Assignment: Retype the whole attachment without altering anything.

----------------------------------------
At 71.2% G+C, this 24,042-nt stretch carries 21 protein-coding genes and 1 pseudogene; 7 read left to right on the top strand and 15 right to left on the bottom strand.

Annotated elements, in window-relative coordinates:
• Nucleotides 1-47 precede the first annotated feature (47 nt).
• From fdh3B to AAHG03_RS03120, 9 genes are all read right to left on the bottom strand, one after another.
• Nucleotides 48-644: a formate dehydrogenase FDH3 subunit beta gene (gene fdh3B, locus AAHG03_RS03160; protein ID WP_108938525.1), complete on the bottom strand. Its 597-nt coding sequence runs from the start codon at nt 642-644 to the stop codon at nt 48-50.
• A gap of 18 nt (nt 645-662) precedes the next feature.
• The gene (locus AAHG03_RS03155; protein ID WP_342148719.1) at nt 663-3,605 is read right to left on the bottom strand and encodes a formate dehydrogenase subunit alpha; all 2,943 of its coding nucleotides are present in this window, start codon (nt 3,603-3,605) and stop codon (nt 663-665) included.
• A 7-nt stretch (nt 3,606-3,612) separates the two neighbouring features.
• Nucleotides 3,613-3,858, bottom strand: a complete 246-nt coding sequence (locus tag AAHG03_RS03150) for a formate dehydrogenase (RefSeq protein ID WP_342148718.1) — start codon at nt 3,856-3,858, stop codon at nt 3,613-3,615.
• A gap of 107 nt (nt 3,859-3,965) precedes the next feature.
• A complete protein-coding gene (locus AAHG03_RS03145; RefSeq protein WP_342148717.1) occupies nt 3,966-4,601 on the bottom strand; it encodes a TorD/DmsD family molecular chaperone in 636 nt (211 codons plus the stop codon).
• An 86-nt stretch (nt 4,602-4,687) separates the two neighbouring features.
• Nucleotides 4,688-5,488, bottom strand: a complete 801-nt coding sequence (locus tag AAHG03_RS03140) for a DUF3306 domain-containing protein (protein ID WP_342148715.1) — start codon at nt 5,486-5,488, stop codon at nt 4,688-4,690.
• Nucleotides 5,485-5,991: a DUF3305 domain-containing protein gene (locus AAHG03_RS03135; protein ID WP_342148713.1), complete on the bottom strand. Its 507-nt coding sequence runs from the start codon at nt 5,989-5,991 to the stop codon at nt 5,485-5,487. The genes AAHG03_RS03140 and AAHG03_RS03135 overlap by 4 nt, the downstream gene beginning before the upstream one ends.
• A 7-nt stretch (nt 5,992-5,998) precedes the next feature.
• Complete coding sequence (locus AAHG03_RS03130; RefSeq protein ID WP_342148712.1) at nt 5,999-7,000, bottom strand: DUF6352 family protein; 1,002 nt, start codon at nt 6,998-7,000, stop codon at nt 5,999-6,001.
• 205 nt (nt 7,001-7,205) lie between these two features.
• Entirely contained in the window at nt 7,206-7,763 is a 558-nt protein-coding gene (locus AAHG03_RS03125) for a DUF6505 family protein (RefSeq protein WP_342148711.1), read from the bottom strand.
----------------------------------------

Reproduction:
At 71.2% G+C, this 24,042-nt stretch carries 21 protein-coding genes and 1 pseudogene; 7 read left to right on the top strand and 15 right to left on the bottom strand.

Annotated elements, in window-relative coordinates:
• Nucleotides 1-47 precede the first annotated feature (47 nt).
• From fdh3B to AAHG03_RS03120, 9 genes are all read right to left on the bottom strand, one after another.
• Nucleotides 48-644: a formate dehydrogenase FDH3 subunit beta gene (gene fdh3B, locus AAHG03_RS03160; protein ID WP_108938525.1), complete on the bottom strand. Its 597-nt coding sequence runs from the start codon at nt 642-644 to the stop codon at nt 48-50.
• A gap of 18 nt (nt 645-662) precedes the next feature.
• The gene (locus AAHG03_RS03155; protein ID WP_342148719.1) at nt 663-3,605 is read right to left on the bottom strand and encodes a formate dehydrogenase subunit alpha; all 2,943 of its coding nucleotides are present in this window, start codon (nt 3,603-3,605) and stop codon (nt 663-665) included.
• A 7-nt stretch (nt 3,606-3,612) separates the two neighbouring features.
• Nucleotides 3,613-3,858, bottom strand: a complete 246-nt coding sequence (locus tag AAHG03_RS03150) for a formate dehydrogenase (RefSeq protein ID WP_342148718.1) — start codon at nt 3,856-3,858, stop codon at nt 3,613-3,615.
• A gap of 107 nt (nt 3,859-3,965) precedes the next feature.
• A complete protein-coding gene (locus AAHG03_RS03145; RefSeq protein WP_342148717.1) occupies nt 3,966-4,601 on the bottom strand; it encodes a TorD/DmsD family molecular chaperone in 636 nt (211 codons plus the stop codon).
• An 86-nt stretch (nt 4,602-4,687) separates the two neighbouring features.
• Nucleotides 4,688-5,488, bottom strand: a complete 801-nt coding sequence (locus tag AAHG03_RS03140) for a DUF3306 domain-containing protein (protein ID WP_342148715.1) — start codon at nt 5,486-5,488, stop codon at nt 4,688-4,690.
• Nucleotides 5,485-5,991: a DUF3305 domain-containing protein gene (locus AAHG03_RS03135; protein ID WP_342148713.1), complete on the bottom strand. Its 507-nt coding sequence runs from the start codon at nt 5,989-5,991 to the stop codon at nt 5,485-5,487. The genes AAHG03_RS03140 and AAHG03_RS03135 overlap by 4 nt, the downstream gene beginning before the upstream one ends.
• A 7-nt stretch (nt 5,992-5,998) precedes the next feature.
• Complete coding sequence (locus AAHG03_RS03130; RefSeq protein ID WP_342148712.1) at nt 5,999-7,000, bottom strand: DUF6352 family protein; 1,002 nt, start codon at nt 6,998-7,000, stop codon at nt 5,999-6,001.
• 205 nt (nt 7,001-7,205) lie between these two features.
• Entirely contained in the window at nt 7,206-7,763 is a 558-nt protein-coding gene (locus AAHG03_RS03125) for a DUF6505 family protein (RefSeq protein WP_342148711.1), read from the bottom strand.